We’ve deliberately tracked our course over the south and western areas, where the numbers of Chinese domestic tourists are huge, but the numbers of Gwailos very limited. Since the start of June when we got into China, I reckon we’ve seen 10 other Caucasians. The result of this is that we and our vehicles are very “different”, so we are always being stopped to have a photoshoot. It’s very friendly and about 50 percent ask for permission, while the other 50 percent sneak the shot, including a zoom. But it’s not confrontational; the only down sides are it can be exhausting and time consuming. Now I know how Madonna feels!

Land Cruiser V Ford Ranger

Let it be on the record that the Land Cruiser has had to TOW the Ford Ranger twice. Once, in Bali, when the car was bogged, second time in Yunnan Province, China, when the owner had left the lights on, and the starter battery was dead flat. I had to tow him so he could clutch start it! Sweet moments for the old Cruiser.

The Cruiser’s tacho has been playing up. Early on I thought it was a lubrication issue, which concerned me as it may have effected engine lubrication as well. But it turns out most likely to be the crank position sensor (cps) getting some mud embedded into its plug and distorting the connection or conduction. At Beijing the old girl will get a good going over before Mongolia, as well as a good engine bay clean (you wouldn’t believe how muddy the bay is), and a spare cps should see order returned.

The Ranger’s front wheel alignment is out a mile. Barry’s been forced to “roll” his front tyres to spread the wear. Bashing our way through Indonesia caused the damage, Barry having gone at it a lot harder than me! (Think endurance event here please!). So when he’s up for two fresh fronts, I’ll be sure to update you.

Ford Ranger Broadsides Truck!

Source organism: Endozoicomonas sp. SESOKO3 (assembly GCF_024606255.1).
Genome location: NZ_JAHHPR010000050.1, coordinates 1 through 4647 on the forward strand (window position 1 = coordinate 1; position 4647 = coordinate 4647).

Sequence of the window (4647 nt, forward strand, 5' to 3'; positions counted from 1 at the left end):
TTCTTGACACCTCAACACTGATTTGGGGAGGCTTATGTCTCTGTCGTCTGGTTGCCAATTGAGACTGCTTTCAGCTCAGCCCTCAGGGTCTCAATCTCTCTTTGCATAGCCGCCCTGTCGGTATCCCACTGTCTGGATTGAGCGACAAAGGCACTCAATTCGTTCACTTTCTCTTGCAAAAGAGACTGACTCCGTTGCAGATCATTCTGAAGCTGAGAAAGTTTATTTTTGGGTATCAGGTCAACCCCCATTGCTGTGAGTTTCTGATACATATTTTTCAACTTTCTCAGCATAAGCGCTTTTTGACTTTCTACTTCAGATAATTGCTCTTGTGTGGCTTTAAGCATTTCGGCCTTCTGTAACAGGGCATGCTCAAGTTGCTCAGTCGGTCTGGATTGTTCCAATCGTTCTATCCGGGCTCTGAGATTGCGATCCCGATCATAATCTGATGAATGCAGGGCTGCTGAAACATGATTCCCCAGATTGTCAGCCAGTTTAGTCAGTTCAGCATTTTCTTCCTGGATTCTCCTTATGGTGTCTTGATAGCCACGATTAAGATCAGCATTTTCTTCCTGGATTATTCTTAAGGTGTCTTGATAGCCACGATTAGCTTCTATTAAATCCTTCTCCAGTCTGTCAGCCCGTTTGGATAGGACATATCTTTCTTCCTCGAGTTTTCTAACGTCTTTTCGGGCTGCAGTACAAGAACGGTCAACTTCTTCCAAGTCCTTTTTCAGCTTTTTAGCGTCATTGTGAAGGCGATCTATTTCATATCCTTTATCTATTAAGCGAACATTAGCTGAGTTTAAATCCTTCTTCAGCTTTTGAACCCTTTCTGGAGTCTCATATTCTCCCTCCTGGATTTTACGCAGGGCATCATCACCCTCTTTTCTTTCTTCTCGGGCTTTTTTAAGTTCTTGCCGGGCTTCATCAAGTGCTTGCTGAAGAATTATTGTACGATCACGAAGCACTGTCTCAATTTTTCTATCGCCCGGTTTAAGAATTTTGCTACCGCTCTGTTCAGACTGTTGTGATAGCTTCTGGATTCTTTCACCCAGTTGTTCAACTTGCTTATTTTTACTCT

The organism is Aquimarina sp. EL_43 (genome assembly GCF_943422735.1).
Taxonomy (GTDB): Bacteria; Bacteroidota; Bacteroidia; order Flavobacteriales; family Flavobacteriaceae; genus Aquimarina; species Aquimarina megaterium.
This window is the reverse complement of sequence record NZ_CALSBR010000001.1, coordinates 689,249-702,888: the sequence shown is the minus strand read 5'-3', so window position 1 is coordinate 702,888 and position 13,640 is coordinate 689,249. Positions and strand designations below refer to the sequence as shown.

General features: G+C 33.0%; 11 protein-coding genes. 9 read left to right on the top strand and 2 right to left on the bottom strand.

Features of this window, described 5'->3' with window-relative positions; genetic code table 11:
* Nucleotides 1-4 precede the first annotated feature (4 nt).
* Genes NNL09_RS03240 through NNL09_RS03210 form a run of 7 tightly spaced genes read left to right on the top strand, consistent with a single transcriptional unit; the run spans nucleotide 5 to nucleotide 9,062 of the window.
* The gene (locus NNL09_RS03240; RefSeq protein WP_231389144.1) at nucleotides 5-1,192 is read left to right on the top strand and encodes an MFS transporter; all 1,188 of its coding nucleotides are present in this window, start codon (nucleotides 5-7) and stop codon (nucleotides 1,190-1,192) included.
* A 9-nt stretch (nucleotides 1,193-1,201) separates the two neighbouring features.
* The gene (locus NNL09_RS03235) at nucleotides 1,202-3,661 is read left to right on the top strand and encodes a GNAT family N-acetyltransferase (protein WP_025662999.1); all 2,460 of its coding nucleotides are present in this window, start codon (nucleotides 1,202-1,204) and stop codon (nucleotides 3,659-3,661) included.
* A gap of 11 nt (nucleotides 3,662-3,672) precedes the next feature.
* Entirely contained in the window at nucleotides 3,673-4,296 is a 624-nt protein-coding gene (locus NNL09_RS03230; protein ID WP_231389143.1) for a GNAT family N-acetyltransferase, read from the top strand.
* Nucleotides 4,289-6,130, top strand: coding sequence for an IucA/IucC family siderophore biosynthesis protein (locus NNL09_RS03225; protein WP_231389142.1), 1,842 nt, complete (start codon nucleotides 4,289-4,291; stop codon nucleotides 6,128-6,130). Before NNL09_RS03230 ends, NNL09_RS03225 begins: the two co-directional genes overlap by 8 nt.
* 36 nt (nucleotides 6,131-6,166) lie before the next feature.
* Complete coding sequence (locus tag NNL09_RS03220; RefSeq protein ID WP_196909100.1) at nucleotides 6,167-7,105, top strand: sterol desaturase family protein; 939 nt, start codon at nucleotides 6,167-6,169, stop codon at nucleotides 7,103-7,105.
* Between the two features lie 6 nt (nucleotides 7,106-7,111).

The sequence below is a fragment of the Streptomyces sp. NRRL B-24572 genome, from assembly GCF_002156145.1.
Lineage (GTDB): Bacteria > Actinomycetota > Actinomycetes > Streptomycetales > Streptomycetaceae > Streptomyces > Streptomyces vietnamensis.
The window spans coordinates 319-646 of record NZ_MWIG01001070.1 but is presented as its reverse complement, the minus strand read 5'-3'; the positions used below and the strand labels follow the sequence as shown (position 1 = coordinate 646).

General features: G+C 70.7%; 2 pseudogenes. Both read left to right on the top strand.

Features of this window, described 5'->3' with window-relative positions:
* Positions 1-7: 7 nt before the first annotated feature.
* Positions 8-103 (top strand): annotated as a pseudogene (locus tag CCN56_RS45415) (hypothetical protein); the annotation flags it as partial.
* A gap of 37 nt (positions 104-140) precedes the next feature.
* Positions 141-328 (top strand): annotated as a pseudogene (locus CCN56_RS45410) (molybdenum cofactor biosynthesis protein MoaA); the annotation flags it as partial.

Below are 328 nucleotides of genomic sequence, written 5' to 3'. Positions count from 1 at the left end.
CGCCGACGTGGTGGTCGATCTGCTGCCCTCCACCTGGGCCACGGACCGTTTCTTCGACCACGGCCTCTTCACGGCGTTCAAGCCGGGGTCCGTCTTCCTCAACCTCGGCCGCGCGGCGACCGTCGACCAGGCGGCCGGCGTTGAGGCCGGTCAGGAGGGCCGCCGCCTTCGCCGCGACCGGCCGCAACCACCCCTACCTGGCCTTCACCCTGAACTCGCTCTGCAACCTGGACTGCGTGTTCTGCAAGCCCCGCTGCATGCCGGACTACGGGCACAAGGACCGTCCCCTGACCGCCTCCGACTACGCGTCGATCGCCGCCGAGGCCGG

Did Barry happen to mention that he sideswiped the rear of a truck? At slow speed? No. Well, the day of the horse race on the Tibetan Plateau, he and I were positioning the cars nearer the track. This meant driving two or three km over a rough paddock.

To get off the road meant squeezing between a stationary truck and a stationary car. I looked at the gap, said no way and was walking to the truck driver, to ask him to move forward a metre or so. The drop off the road was steep, angled awkwardly and rough, so, a tight fit was not of any help and it was sooo easy for the truck to move forward.

Barry didn’t wait, tried to squeeze through, failed and dug a gash in the passenger side of the car and rear window. No broken glass, but a lot of bog required. The door shuts but isn’t perfect. The truck driver jumped out when he felt it (a semi-trailer no less)! He looked at the damage to Barry’s Ranger, none to his trailer, then looked at me. I pointed to Barry, did that cross-eyed look and spun my finger in circles over my skull, called out cuckoo, and the guy laughed his head off.

Talking of Ford Ranger contacts, just today, July 3, Barry backed into a ute at the toll gates! The guy took it well, more damage than the bullsh%$&#t with me earlier, then we all moved on.

Chinese Police

There are a number of levels of police – traffic, highway patrol, province border, checkpoint, serious police, then military police.

At all levels we have been able to get a smile and co-operation. Even some of the military guys, with the machine guns, can smile. Some.

We’ve pissed a few off as well. A good example is, twice now, going through a toll gate, they’ll have a “papers” checkpoint, say 60m after the boom gate. So you pay your toll, the gate goes up, then a shiny, skinny, blue shirt, white hat and white gloved, 18 year old copper abruptly puts up his hand, signalling you to stop. So I move 5m forward, under the toll gate and stop. The gate won’t shut – I’m under it. So this line is blocked.